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How many deaths before the SSDI gets updated again?
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Keeping Watch Over Massachusetts Public Records

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The Value of Open Public Records Sponsored by the Massachusetts Genealogical Council and the Boston Public Library 6-7:30 pm Monday November 9, 2015 Commonwealth Salon, Boston Public Library, Copley Square The program is free, registration is not required. Attendees are encouraged to express their opinions and concerns in this open forum for discussion. Sharon Sergeant, MGC Vice President, will moderate a multidisciplinary panel of experts and attendees to discuss how open public records benefit our society and citizens in practical applications today. Massachusetts was an early adopter of open public records:From the Body of Liberties, Approved by the Massachusetts Bay Colony General Court in 1639 and published in 1641. We will discuss how open public records benefit our society and citizens, ensuring that all laws and regulations are followed to protect civil rights, inheritance and property rights, historical and medical research advancement, records preservation and access as well as the repatriation...
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Tuesday, December 17th 12:00-1:30pm Massachusetts State House, Room 442 The Massachusetts State Library, located at the Massachusetts State House, holds a monthly Brown Bag Lunch. The attendees tend to be from the Massachusetts Legislature and other offices in the State House, probably more aides and administrative staff than legislators.  The Massachusetts Genealogical Council (MGC) will present "Learning About Your Family History" at a Brown Bag Lunch on December 17th. MGC was founded in 1980 and is the umbrella organization representing Massachusetts genealogists, historical societies, and individuals concerned about records preservation and free and unfettered access to civil records. MGC serves as the records access watchdog and provides a reality check for the Massachusetts legislature regarding access issues. Thanks in large part to efforts by MGC, Massachusets is one of very few states where the public is still able to access all vital records. MGC President Mary Ellen Grogan says, "We want...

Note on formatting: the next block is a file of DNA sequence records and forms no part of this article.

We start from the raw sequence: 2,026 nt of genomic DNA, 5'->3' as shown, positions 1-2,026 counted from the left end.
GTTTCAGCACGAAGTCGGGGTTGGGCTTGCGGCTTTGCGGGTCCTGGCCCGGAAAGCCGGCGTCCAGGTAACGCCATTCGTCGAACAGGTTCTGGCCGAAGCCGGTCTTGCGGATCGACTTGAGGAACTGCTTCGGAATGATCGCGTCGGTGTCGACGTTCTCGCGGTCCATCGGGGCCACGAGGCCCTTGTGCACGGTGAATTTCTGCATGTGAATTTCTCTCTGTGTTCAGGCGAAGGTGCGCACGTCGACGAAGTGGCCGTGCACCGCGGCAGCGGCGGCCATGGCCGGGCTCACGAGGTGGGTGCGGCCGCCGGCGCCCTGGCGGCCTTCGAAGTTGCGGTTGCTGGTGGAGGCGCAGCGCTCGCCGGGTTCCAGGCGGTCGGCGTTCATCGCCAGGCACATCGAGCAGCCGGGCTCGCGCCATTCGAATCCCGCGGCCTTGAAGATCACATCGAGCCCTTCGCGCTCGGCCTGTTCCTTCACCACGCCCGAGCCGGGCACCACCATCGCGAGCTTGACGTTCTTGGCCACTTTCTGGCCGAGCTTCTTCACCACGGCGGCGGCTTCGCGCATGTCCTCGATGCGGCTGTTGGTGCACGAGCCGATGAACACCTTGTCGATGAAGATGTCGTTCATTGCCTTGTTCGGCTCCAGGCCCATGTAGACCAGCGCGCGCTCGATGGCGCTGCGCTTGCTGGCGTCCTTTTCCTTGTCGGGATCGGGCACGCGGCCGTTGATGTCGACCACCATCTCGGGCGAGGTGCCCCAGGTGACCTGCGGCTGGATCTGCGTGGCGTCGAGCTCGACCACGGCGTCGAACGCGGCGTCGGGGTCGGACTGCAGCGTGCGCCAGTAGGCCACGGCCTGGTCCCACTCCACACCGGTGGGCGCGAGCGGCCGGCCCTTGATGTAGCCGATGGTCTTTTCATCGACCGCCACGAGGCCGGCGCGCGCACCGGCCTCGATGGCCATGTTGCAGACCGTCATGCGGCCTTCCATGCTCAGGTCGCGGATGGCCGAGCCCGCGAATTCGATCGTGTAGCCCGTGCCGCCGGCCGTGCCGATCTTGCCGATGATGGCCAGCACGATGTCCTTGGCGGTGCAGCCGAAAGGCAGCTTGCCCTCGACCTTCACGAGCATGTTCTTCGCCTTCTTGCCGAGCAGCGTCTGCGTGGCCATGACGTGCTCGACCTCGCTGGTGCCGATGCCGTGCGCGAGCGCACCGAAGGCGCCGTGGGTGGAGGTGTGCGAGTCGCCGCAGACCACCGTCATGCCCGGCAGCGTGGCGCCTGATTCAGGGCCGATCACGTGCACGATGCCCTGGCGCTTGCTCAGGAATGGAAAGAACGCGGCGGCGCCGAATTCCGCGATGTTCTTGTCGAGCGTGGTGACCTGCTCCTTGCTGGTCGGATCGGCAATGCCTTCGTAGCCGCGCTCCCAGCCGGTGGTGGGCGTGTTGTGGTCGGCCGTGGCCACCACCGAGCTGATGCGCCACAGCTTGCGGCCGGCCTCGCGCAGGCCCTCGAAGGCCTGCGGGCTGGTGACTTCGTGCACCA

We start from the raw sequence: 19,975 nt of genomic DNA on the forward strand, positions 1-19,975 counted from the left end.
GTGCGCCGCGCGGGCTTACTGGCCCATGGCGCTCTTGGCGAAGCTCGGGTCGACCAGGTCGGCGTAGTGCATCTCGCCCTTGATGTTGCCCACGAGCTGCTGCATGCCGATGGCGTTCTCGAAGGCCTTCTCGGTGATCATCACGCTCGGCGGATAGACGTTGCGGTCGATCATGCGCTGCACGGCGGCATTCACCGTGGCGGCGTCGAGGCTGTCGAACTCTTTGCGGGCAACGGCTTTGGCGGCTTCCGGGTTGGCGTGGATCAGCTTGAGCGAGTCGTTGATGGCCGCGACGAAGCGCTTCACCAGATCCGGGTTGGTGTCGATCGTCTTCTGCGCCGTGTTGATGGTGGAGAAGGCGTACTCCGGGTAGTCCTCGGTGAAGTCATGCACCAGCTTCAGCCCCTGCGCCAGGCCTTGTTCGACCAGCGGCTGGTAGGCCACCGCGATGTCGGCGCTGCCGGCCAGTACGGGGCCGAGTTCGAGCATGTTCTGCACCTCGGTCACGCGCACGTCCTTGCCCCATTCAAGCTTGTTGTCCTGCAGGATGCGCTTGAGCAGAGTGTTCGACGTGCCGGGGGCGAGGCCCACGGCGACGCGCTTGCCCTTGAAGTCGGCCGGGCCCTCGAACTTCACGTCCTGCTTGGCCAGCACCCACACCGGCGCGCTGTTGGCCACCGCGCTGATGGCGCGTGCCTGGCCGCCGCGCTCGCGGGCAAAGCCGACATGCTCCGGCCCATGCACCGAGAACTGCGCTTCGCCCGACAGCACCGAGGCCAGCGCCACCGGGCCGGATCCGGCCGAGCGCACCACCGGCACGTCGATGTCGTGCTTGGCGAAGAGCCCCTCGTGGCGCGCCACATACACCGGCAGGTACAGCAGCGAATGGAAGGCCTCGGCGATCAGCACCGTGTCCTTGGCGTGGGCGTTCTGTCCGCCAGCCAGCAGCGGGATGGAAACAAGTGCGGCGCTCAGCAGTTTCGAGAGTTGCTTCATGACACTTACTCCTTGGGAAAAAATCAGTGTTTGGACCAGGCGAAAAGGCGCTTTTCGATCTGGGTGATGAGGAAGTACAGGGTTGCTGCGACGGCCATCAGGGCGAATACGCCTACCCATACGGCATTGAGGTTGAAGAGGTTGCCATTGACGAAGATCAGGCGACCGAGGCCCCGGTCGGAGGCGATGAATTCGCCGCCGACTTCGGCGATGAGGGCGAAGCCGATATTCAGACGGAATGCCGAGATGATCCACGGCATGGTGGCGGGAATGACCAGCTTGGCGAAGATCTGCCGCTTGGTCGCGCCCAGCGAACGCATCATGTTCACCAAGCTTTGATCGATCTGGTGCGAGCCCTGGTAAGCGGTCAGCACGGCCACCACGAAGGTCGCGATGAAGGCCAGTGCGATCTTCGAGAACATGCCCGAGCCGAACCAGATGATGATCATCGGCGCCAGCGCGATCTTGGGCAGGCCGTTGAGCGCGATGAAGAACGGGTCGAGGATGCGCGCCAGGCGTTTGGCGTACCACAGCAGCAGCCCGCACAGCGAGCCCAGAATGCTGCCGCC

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MGC Civil Records Co-Director Mary Ellen Grogan is our watchdog for bills in the Massachusetts legislature on Beacon Hill. She summarizes the situation here. The Massachusetts Genealogical Council monitors legislative and administrative activities of governmental agencies which affect genealogists and family history researchers. We sponsor and support legislation designed to expand the resources and accessibility of research services; and, where appropriate, we oppose laws and regulations which limit or close access to records. In the last ten years, significant efforts have been made on both state and federal levels to close records that have been traditionally used by genealogists. The impetus behind these efforts is not completely clear, but arguments center on issues of privacy. In most cases, closure of records to genealogists is not the result of actual legislation but of local regulations and the interpretation of these issues by records custodians. HIPAA, the Patriot Act, and identity theft have...
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